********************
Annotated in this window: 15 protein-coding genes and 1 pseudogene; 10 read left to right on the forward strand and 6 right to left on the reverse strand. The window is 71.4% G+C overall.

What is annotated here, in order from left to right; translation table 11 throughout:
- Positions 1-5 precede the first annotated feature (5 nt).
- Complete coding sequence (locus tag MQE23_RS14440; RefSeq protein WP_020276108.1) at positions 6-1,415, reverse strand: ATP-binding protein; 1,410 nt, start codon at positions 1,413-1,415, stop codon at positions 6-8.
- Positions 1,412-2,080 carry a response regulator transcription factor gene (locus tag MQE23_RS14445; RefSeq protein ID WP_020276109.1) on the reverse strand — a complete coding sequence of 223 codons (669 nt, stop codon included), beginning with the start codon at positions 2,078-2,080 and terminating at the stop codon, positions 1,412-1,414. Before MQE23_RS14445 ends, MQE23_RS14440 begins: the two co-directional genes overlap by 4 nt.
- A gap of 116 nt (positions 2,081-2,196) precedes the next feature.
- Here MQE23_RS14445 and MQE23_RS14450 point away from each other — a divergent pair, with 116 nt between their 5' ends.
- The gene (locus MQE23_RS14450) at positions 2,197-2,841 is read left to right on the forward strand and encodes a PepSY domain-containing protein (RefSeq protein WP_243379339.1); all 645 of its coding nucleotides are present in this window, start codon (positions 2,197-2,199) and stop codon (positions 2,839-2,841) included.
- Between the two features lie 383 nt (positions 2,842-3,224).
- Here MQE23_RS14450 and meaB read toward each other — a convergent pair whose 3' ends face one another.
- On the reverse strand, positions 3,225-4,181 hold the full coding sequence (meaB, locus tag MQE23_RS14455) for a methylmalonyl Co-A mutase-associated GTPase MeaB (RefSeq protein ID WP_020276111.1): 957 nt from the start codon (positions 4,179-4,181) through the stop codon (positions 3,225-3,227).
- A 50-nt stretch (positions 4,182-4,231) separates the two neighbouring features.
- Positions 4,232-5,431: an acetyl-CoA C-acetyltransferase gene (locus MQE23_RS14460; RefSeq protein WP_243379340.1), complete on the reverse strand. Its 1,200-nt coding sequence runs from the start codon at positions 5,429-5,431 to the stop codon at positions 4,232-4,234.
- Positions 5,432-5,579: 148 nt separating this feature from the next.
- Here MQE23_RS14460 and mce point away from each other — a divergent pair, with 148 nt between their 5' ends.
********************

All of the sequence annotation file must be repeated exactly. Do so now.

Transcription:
Annotated in this window: 15 protein-coding genes and 1 pseudogene; 10 read left to right on the forward strand and 6 right to left on the reverse strand. The window is 71.4% G+C overall.

What is annotated here, in order from left to right; translation table 11 throughout:
- Positions 1-5 precede the first annotated feature (5 nt).
- Complete coding sequence (locus tag MQE23_RS14440; RefSeq protein WP_020276108.1) at positions 6-1,415, reverse strand: ATP-binding protein; 1,410 nt, start codon at positions 1,413-1,415, stop codon at positions 6-8.
- Positions 1,412-2,080 carry a response regulator transcription factor gene (locus tag MQE23_RS14445; RefSeq protein ID WP_020276109.1) on the reverse strand — a complete coding sequence of 223 codons (669 nt, stop codon included), beginning with the start codon at positions 2,078-2,080 and terminating at the stop codon, positions 1,412-1,414. Before MQE23_RS14445 ends, MQE23_RS14440 begins: the two co-directional genes overlap by 4 nt.
- A gap of 116 nt (positions 2,081-2,196) precedes the next feature.
- Here MQE23_RS14445 and MQE23_RS14450 point away from each other — a divergent pair, with 116 nt between their 5' ends.
- The gene (locus MQE23_RS14450) at positions 2,197-2,841 is read left to right on the forward strand and encodes a PepSY domain-containing protein (RefSeq protein WP_243379339.1); all 645 of its coding nucleotides are present in this window, start codon (positions 2,197-2,199) and stop codon (positions 2,839-2,841) included.
- Between the two features lie 383 nt (positions 2,842-3,224).
- Here MQE23_RS14450 and meaB read toward each other — a convergent pair whose 3' ends face one another.
- On the reverse strand, positions 3,225-4,181 hold the full coding sequence (meaB, locus tag MQE23_RS14455) for a methylmalonyl Co-A mutase-associated GTPase MeaB (RefSeq protein ID WP_020276111.1): 957 nt from the start codon (positions 4,179-4,181) through the stop codon (positions 3,225-3,227).
- A 50-nt stretch (positions 4,182-4,231) separates the two neighbouring features.
- Positions 4,232-5,431: an acetyl-CoA C-acetyltransferase gene (locus MQE23_RS14460; RefSeq protein WP_243379340.1), complete on the reverse strand. Its 1,200-nt coding sequence runs from the start codon at positions 5,429-5,431 to the stop codon at positions 4,232-4,234.
- Positions 5,432-5,579: 148 nt separating this feature from the next.
- Here MQE23_RS14460 and mce point away from each other — a divergent pair, with 148 nt between their 5' ends.